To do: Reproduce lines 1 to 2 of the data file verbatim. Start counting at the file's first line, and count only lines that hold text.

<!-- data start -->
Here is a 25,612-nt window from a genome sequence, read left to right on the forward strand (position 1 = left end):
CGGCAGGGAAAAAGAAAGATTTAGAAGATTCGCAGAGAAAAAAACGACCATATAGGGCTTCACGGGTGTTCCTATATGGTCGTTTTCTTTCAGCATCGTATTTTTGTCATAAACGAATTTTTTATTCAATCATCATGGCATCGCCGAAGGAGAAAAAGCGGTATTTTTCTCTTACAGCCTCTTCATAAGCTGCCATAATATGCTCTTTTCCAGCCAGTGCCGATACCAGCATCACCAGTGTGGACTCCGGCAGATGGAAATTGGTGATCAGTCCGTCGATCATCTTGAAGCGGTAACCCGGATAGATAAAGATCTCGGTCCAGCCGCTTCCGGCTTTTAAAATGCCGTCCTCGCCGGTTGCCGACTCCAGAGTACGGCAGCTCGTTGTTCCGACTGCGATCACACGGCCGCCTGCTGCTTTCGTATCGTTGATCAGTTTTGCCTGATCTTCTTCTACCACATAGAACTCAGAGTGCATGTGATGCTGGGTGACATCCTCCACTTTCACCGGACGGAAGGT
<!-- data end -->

Here is a 25,612-nt window from a genome sequence, read left to right on the forward strand (position 1 = left end):
CGGCAGGGAAAAAGAAAGATTTAGAAGATTCGCAGAGAAAAAAACGACCATATAGGGCTTCACGGGTGTTCCTATATGGTCGTTTTCTTTCAGCATCGTATTTTTGTCATAAACGAATTTTTTATTCAATCATCATGGCATCGCCGAAGGAGAAAAAGCGGTATTTTTCTCTTACAGCCTCTTCATAAGCTGCCATAATATGCTCTTTTCCAGCCAGTGCCGATACCAGCATCACCAGTGTGGACTCCGGCAGATGGAAATTGGTGATCAGTCCGTCGATCATCTTGAAGCGGTAACCCGGATAGATAAAGATCTCGGTCCAGCCGCTTCCGGCTTTTAAAATGCCGTCCTCGCCGGTTGCCGACTCCAGAGTACGGCAGCTCGTTGTTCCGACTGCGATCACACGGCCGCCTGCTGCTTTCGTATCGTTGATCAGTTTTGCCTGATCTTCTTCTACCACATAGAACTCAGAGTGCATGTGATGCTGGGTGACATCCTCCACTTTCACCGGACGGAAGGT